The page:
Mammut Trion Guide 35+7 ReviewSeptember 26, 2014
- Capable of carrying huge weight comfortably
- Easily strippable
- Good access and organization for a climbing pack
- Overbuilt and durable
- Specialized features noticeably increased weight
- Dark, low visibility interior
As is typical of most outdoor gear that includes “Guide” as part of its model name, the Mammut Trion Guide 35+7 intentionally packs on some extra weight in the name of improved durability, versatility and long-day comfort. Some of those features come as removal accessories, so the pack’s weight can be trimmed a bit at times, but the Trion Guide is still heavier than most packs we tested. The Trion Guide served as a solid bag for winter day trips or summertime overnight alpine excursions.
Designed for use over layered jackets, the Trion’s padding may feel stiff to those using it in not-so-wintery conditions. That said, its combination of a robust frame and full-coverage hip-belt made it considerably more comfortable under heavy loads than most light-duty daypacks of similar capacity.
Especially considering its alpine predilections, I felt that the Trion Guide’s stated weight was a bit hefty for its performance. To be fair, this is “packaged weight” that includes both fixed and removable accessories, and I was able to cut significant ounces on most trips by leaving superfluous pieces at home.
The Trion Guide is not a daypack in this category. It is fully capable of managing compact multi-day loads when expanded, and didn’t even flinch when I crammed it with nearly 40 pounds of necessary junk for a three-day Sierra climbing trip. Next time I’ll bring the tent as well since I am confident that this Mammut load-monster won’t mind.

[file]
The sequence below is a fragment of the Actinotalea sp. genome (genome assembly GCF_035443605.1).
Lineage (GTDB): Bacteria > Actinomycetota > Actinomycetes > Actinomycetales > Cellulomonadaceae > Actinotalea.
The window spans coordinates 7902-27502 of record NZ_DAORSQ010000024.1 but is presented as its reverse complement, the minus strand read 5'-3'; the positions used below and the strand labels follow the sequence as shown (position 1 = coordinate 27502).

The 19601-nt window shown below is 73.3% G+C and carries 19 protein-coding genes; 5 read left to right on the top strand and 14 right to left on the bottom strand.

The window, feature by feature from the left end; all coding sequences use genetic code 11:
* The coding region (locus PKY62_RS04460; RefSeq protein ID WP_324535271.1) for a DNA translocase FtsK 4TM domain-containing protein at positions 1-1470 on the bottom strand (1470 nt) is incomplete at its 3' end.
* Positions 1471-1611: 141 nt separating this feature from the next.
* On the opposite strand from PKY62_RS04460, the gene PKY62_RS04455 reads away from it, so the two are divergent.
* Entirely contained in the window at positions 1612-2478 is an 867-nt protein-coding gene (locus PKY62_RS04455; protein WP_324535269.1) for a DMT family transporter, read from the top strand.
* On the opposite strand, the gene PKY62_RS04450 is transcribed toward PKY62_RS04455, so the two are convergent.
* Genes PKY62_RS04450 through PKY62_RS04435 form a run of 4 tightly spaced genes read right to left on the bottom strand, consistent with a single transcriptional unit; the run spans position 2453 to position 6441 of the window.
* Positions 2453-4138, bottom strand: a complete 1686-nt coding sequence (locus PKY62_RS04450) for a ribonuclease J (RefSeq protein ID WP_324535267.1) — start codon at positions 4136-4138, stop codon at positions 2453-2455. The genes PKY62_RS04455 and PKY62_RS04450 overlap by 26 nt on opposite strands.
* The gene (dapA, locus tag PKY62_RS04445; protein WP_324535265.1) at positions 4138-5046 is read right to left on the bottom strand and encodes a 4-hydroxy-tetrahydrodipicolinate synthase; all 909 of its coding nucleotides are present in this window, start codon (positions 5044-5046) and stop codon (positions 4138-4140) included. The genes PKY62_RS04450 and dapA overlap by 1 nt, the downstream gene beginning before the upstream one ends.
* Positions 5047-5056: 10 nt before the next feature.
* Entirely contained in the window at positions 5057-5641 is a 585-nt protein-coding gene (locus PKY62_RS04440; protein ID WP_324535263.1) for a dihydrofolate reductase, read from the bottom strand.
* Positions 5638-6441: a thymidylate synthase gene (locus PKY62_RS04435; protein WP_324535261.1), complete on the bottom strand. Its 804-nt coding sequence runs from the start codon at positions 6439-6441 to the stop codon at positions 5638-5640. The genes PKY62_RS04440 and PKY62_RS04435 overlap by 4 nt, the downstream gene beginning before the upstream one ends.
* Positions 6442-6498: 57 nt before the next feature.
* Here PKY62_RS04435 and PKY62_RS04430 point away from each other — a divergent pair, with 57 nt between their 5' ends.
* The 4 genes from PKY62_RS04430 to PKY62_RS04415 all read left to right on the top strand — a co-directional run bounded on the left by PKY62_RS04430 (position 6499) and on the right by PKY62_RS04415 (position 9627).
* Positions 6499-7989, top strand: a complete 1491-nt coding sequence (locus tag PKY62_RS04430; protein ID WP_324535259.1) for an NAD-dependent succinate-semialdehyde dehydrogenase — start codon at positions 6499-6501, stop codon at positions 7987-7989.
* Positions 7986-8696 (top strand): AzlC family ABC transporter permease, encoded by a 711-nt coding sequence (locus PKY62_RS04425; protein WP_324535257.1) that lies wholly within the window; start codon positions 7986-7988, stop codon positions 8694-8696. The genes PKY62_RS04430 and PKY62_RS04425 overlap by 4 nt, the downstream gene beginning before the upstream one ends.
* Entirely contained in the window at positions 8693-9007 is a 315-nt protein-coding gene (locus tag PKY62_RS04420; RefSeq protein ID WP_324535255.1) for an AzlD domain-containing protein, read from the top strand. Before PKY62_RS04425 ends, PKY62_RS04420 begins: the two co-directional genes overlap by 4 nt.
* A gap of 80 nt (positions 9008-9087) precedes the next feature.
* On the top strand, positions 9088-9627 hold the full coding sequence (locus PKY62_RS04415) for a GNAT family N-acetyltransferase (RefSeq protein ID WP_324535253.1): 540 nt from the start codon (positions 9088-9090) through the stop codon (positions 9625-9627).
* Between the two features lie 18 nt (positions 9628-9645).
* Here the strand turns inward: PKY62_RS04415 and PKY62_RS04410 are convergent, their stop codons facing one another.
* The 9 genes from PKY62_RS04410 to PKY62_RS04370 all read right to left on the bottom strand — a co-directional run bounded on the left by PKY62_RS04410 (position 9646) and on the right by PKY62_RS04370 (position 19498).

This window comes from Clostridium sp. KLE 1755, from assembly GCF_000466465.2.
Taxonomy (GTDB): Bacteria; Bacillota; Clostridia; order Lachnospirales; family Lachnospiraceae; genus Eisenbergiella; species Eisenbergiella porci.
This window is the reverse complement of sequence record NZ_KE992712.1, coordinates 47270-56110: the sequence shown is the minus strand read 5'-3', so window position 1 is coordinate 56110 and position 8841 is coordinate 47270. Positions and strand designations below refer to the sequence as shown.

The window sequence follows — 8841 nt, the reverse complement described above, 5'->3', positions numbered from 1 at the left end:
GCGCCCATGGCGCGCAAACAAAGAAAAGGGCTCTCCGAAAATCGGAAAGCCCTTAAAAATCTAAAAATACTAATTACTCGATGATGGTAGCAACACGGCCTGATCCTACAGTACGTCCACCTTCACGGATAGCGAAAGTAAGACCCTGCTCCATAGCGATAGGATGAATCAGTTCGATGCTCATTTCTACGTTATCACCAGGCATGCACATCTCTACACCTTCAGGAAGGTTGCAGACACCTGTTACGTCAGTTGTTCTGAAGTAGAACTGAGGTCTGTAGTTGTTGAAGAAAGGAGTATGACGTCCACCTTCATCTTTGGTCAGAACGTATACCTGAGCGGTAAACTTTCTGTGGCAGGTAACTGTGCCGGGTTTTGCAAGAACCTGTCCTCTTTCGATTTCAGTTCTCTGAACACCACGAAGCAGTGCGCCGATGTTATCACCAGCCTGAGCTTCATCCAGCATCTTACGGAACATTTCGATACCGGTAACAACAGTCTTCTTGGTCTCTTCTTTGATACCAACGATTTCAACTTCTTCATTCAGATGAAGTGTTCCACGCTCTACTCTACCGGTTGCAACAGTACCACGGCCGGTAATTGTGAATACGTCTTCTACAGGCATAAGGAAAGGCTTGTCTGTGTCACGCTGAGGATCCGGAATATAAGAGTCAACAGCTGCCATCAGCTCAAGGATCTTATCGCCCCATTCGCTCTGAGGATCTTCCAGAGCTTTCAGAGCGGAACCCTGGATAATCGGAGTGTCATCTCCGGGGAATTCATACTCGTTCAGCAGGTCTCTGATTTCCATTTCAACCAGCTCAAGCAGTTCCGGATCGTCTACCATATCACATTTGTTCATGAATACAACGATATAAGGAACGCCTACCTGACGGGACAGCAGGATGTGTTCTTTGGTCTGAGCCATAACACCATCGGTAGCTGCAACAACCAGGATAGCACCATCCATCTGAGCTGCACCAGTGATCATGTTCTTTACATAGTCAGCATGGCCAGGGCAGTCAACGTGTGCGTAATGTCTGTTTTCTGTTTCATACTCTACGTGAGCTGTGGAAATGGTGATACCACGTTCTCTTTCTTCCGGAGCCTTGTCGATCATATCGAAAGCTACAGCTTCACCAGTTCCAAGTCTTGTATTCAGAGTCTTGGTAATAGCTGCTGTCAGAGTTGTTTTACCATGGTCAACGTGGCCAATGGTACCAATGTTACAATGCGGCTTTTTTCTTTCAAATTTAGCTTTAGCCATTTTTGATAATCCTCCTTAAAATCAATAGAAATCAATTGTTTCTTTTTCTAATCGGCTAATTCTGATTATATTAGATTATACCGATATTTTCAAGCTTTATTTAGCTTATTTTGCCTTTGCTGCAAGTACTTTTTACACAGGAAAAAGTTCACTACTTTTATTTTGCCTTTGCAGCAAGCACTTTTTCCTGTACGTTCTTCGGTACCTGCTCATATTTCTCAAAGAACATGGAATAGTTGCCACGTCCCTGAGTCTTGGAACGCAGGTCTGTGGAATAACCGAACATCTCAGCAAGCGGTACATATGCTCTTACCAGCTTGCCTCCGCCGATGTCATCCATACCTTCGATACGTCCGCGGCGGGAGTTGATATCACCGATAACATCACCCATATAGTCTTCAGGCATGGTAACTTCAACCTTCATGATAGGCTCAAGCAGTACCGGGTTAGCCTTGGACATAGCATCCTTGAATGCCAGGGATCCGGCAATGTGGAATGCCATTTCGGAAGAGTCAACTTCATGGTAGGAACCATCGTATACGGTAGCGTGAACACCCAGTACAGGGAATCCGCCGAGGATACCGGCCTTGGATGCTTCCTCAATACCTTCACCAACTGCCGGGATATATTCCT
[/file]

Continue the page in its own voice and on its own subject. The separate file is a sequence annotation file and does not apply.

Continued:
While this pack sports some nice organizational luxuries—zippered panel access as well as a large and useful front crampon pocket—I would have traded either for a light-colored interior. Extra access points don’t help much when the inside of your bag is a black hole.
The Trion Guide bristles with functional extras, ready to easily carry skis, rope, ice tools, crampons, and other gear. Even better, some of these little conveniences are simple to remove if they’re unnecessary for a specific objective. My one gripe here was with the unfortunately fixed Velcro axe-keepers: Replaceable shock-cord loops would have been much nicer.
The high asking price of the Mammut Trion Guide 35+7 was balanced by high marks for durability, versatility, and overall awesomeness. Though it seems a bit expensive, it packs enough performance to make it a solid value for those carrying heavy metal in the mountains.